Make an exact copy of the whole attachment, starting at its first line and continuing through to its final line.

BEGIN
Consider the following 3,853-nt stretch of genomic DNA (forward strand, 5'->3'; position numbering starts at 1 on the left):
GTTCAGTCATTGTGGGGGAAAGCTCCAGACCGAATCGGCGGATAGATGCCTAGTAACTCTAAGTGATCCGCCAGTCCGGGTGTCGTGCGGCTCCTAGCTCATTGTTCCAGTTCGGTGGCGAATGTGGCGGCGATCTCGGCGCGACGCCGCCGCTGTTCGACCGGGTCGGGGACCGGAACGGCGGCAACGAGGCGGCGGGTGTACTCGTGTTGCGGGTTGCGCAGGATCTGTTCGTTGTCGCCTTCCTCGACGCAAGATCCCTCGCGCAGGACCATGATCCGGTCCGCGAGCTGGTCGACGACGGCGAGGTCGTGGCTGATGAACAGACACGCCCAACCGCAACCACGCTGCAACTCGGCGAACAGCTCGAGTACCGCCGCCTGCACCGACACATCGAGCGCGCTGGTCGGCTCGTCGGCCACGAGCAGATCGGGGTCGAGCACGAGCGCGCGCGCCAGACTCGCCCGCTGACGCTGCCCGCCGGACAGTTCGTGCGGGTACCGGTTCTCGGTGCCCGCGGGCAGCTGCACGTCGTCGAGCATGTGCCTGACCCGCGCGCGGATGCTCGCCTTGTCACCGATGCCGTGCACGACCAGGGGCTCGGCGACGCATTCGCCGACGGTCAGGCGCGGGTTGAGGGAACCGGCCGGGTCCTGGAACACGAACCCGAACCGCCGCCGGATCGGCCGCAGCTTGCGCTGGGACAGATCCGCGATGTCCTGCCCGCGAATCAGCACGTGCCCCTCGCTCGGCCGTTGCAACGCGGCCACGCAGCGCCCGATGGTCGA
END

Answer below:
Consider the following 3,853-nt stretch of genomic DNA (forward strand, 5'->3'; position numbering starts at 1 on the left):
GTTCAGTCATTGTGGGGGAAAGCTCCAGACCGAATCGGCGGATAGATGCCTAGTAACTCTAAGTGATCCGCCAGTCCGGGTGTCGTGCGGCTCCTAGCTCATTGTTCCAGTTCGGTGGCGAATGTGGCGGCGATCTCGGCGCGACGCCGCCGCTGTTCGACCGGGTCGGGGACCGGAACGGCGGCAACGAGGCGGCGGGTGTACTCGTGTTGCGGGTTGCGCAGGATCTGTTCGTTGTCGCCTTCCTCGACGCAAGATCCCTCGCGCAGGACCATGATCCGGTCCGCGAGCTGGTCGACGACGGCGAGGTCGTGGCTGATGAACAGACACGCCCAACCGCAACCACGCTGCAACTCGGCGAACAGCTCGAGTACCGCCGCCTGCACCGACACATCGAGCGCGCTGGTCGGCTCGTCGGCCACGAGCAGATCGGGGTCGAGCACGAGCGCGCGCGCCAGACTCGCCCGCTGACGCTGCCCGCCGGACAGTTCGTGCGGGTACCGGTTCTCGGTGCCCGCGGGCAGCTGCACGTCGTCGAGCATGTGCCTGACCCGCGCGCGGATGCTCGCCTTGTCACCGATGCCGTGCACGACCAGGGGCTCGGCGACGCATTCGCCGACGGTCAGGCGCGGGTTGAGGGAACCGGCCGGGTCCTGGAACACGAACCCGAACCGCCGCCGGATCGGCCGCAGCTTGCGCTGGGACAGATCCGCGATGTCCTGCCCGCGAATCAGCACGTGCCCCTCGCTCGGCCGTTGCAACGCGGCCACGCAGCGCCCGATGGTCGA